The mixed quality sheep yarding sold to weaker processor demand. Restockers operated on light weight, woolly ewes from $51-$91. Light weight 2 score ewes sold to processors for $50-$55, easing $3. Heavy weight 3 score ewes eased as much as $19 to $70-$78 and averaged 253c/kg. Heavy weight wethers eased $9 to $86-$107, or 321c/kg. Heavy weight rams sold from 68-$90.

Naracoorte’s heavy lambs lose $12

At the Naracoorte saleyards on Tuesday, the agents yarded 1685 lambs, 378 more than last week, and 1164 sheep, 442 more.

The NLRS said a larger field of trade and processor buyers was active, with some restockers also seeking supply. Lamb prices softened. Light weight lambs sold from $50-$100, with light weight Merinos making $42-$74. Restockers paid $52-$104 and also purchased a pen of first cross ewe lambs for $130. Light weight trade 2 and 3 score lambs sold from $99-$114 and similar Merinos made $64-$97. Trade weight 3 score lambs sold from $108-$120 and averaged 520c/kg to be back $8. Heavy 4 score lambs made $114-$128, back $12. Extra heavy export weight types sold from $130-$148.

Prices rose for light sheep and stayed firm for heavy sheep. Light weight ewes sold from $38-$55 and medium weights made $68-$80 at an average of 320c/kg. A small number of Merino ewes were bought by a restocker for $90-$99, while heavy sheep sold mainly for $88-$103 to be firm in price. Hoggets ranged from $95-$125. Wethers sold to $105 and rams made to $76.

Muchea buyers less active

In Western Australia at the Muchea saleyards on Tuesday, the agents yarded 10,800 lambs, 7450 more than last week, and 5220 sheep, 2986 more.

The NLRS said lambs again dominated the market, with good supplies of prime heavy and trade weights along with large numbers of secondary trades and light stores. Buyers from all sectors were present, but heavy direct to works supplies meant principal lamb buyers were less active.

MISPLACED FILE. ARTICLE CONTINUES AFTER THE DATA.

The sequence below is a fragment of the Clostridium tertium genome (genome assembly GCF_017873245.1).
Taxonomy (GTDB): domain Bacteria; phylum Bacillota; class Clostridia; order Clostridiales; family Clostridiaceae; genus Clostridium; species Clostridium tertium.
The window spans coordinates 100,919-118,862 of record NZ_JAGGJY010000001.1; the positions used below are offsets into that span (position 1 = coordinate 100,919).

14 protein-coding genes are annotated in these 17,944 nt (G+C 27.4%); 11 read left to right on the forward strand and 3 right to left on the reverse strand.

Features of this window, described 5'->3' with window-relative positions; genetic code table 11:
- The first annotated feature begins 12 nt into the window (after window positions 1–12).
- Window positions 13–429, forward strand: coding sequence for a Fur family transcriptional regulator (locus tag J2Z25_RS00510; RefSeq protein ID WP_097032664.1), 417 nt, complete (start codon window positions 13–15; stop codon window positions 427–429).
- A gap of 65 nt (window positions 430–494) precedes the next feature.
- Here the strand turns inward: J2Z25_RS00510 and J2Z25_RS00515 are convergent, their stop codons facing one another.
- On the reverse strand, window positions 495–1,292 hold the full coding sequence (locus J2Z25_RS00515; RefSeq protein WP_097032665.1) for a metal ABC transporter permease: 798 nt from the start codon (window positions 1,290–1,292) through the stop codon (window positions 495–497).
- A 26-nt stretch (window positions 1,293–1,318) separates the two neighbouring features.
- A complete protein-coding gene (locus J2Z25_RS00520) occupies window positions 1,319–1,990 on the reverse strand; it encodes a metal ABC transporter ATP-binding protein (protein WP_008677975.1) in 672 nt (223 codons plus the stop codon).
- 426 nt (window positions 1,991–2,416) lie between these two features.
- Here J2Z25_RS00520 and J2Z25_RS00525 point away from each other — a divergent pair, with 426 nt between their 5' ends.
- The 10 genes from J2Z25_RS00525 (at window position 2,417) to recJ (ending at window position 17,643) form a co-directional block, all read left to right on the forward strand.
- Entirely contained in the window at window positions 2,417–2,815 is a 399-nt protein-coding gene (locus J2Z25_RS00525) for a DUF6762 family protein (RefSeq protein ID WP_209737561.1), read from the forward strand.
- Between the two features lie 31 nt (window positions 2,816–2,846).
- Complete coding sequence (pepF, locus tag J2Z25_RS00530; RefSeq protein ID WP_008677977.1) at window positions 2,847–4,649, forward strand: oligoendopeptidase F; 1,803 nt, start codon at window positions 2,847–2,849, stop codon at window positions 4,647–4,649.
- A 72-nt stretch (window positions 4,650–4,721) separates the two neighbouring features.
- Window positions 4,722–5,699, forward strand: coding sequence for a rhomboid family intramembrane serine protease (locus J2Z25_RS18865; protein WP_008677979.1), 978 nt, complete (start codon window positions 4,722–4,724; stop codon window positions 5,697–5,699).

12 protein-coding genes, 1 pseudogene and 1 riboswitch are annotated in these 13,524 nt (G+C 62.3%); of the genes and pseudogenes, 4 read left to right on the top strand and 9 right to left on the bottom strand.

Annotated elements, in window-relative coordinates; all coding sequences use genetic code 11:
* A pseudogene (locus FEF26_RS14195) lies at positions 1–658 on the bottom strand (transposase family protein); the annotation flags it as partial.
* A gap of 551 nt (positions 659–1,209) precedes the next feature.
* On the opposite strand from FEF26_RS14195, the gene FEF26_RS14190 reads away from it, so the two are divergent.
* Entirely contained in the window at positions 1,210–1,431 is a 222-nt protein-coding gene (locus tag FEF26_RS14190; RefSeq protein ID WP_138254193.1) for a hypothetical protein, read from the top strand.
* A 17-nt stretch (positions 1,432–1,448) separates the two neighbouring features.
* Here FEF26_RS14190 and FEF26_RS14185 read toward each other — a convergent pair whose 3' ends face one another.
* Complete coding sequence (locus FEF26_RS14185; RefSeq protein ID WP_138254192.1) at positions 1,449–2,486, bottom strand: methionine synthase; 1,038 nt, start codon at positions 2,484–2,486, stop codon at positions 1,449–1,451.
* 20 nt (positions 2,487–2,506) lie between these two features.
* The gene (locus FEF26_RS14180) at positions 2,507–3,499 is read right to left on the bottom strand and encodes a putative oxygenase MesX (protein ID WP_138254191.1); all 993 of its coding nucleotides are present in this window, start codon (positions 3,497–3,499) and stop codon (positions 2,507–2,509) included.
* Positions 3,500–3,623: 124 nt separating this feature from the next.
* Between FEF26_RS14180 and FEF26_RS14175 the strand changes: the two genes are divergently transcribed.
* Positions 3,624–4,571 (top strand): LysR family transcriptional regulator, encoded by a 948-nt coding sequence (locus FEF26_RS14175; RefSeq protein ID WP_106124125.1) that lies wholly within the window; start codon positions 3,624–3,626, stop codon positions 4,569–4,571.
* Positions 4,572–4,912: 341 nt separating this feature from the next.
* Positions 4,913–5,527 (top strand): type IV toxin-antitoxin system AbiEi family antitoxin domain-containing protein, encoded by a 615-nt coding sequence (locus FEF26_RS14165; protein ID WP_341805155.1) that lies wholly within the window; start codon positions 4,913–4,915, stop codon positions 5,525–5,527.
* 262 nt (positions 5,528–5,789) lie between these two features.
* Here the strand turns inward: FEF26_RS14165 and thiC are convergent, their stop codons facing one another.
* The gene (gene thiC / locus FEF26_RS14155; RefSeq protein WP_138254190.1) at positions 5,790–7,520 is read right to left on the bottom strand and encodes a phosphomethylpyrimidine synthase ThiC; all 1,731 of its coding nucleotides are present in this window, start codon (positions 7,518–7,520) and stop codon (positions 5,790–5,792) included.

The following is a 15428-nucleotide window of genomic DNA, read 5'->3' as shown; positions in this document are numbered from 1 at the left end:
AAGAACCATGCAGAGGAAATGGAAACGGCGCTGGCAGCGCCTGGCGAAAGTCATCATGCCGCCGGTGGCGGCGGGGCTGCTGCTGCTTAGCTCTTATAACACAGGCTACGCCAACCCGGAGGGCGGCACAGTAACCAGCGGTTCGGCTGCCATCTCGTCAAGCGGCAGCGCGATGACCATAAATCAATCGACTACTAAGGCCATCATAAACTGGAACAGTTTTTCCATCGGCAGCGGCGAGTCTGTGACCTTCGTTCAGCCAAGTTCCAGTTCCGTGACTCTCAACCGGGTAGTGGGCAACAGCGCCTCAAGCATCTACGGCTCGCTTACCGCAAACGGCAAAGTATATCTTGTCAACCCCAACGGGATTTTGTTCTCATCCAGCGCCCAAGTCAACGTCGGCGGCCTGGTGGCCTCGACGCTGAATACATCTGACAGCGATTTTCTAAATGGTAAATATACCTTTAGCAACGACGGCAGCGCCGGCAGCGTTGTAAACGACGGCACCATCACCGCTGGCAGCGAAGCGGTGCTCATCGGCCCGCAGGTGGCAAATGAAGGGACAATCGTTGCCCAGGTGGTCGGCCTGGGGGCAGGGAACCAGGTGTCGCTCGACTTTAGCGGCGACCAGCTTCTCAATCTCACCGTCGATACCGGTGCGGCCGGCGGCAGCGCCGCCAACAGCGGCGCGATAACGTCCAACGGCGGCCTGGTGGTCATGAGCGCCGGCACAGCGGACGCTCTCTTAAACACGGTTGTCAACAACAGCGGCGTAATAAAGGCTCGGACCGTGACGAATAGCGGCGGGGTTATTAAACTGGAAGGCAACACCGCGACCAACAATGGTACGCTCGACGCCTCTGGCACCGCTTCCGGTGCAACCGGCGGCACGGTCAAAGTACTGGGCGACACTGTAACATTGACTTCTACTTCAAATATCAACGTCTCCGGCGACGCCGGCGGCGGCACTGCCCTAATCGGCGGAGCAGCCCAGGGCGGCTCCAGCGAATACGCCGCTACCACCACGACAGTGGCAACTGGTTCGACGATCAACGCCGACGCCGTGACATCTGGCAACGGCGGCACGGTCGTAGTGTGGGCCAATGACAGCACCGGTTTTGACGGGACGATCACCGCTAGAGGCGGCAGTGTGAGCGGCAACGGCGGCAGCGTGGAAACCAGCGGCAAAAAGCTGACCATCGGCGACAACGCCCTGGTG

Lamb prices slipped on the heavier weight and secondary trade weight drafts, but light and store light weights held close to firm. Light store lambs sold from $30-$65 to be up to $4 dearer. Lighter lamb suitable for air freight processors and restockers made $55-$90, equal to last week. Trade weight lambs were around $5 easier, with lambs lacking finish and secondary drafts most affected. Better trade lambs made $85-$110, close to averaging 460c/kg. Plainer drafts mostly sold to restockers for $75-$100 and a 420c/kg average. Heavy lambs made to $115 and were also around $6 cheaper.

Ewe supplies also increased with some large drafts of medium and heavy weight mutton offered. Ewe mutton and export wether prices were stronger with extra competition. Light weight and conditioned ewes sold from $25-$63, up slightly on last week. The 2 score medium weight mutton suitable for processor orders were up $3, making $44-$72, for close to 280c/kg average. Better conditioned and heavy weight ewes made $58-$84 and were also up to $6 dearer. Wether prices were mixed, with the better wethers dearer. However, plainer and store wether drafts barely maintained last week’s prices. Export weight wethers made $80-$110 and were around $6 dearer, while the restockers paid $40-$90, $2 down on last week. Rams were not in demand, with ram lambs selling to $86 and young drafts for export orders making $20-$77. Old rams were difficult to sell, with most making $5-$15.

Sources: MLA, NLRS, AuctionsPlus.